is the top issue
If I were a resident of St. Petersburg and getting ready to vote for mayor, what would be the most important thing on my mind? Getting a new Publix in the neighborhood? Nice, but not No. 1. Reducing crime? It's on everyone's list, right up there with fixing the sewers, but still not No. 1 in my book.
No, the top issue for me is climate change. And no one can tell me it doesn't belong in the dialogue of local politics. Climate change affects the residents of St. Petersburg today, tomorrow and their descendants for hundreds of years to come. It could make our planet uninhabitable for humans and animals alike.
And this newspaper recognizes that. Reading the paper Friday morning, the Times editorial page criticized President Donald Trump's pick for NASA for not accepting climate change. And on the same page the Times also criticized Scott Pruitt, head of the EPA, as someone who questions man-made climate change. I totally agree. Their opinions on climate change render them unqualified to be leaders of NASA and the EPA.
But the same Times editorial page recommends, guess who, for mayor of St. Petersburg? Local climate change skeptic Rick Baker. The St. Petersburg Sustainability Council is a local nonprofit that includes members of the Suncoast Sierra Club. They are critical of Baker's views on climate change and worried about the ramifications of another Baker administration. So am I.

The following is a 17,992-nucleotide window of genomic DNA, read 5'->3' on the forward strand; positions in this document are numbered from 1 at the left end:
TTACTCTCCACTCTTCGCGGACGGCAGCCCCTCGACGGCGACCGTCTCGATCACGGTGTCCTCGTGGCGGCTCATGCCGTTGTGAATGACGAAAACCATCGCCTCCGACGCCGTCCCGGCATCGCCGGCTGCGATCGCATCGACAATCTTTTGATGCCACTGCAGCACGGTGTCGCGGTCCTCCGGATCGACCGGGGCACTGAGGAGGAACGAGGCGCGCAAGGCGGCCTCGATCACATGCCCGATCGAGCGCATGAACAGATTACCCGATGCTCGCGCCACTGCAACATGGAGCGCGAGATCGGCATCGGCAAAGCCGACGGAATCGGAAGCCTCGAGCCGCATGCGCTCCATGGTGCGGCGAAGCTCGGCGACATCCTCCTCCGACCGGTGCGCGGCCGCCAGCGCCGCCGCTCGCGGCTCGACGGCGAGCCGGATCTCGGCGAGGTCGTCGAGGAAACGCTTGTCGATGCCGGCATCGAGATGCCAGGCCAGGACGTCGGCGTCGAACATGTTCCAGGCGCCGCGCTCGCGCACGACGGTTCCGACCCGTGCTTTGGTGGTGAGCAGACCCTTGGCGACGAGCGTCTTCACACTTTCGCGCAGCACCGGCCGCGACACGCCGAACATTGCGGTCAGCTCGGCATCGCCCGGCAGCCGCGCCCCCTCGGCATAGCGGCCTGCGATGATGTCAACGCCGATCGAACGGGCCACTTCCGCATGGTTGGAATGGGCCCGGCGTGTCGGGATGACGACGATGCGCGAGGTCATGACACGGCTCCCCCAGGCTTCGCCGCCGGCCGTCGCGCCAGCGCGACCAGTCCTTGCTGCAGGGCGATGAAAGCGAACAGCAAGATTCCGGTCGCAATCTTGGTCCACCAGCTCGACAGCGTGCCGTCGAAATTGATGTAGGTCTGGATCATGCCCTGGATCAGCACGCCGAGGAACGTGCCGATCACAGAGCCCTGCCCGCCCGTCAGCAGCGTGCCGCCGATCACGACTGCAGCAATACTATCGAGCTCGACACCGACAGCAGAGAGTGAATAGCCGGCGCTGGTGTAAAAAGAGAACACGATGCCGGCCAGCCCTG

Baker admits that the climate is changing but says he doesn't know what's causing it. He's only parroting a familiar Republican theme. Just like governor Rick Scott, Baker is not a scientist. So, Mr. Baker, why not just ask one?
John Polivick, Oldsmar
Void found in pyramid may be nothing | Nov. 3
Nothing to see here
Times' headline writers have come up with yet another strong, chortle-producing entry in this year's competition for inadvertent humor with this headline, "Void found in pyramid may be nothing."
While there is little doubt that "void" and "nothing" are the same, apparently there is good reason to speculate that the recently discovered void was deliberately left by the pyramid's builders in order to reduce the weight above its burial chambers so as to protect them from collapsing, as the article subsequently explains.
Fred Kalhammer, Sun City Center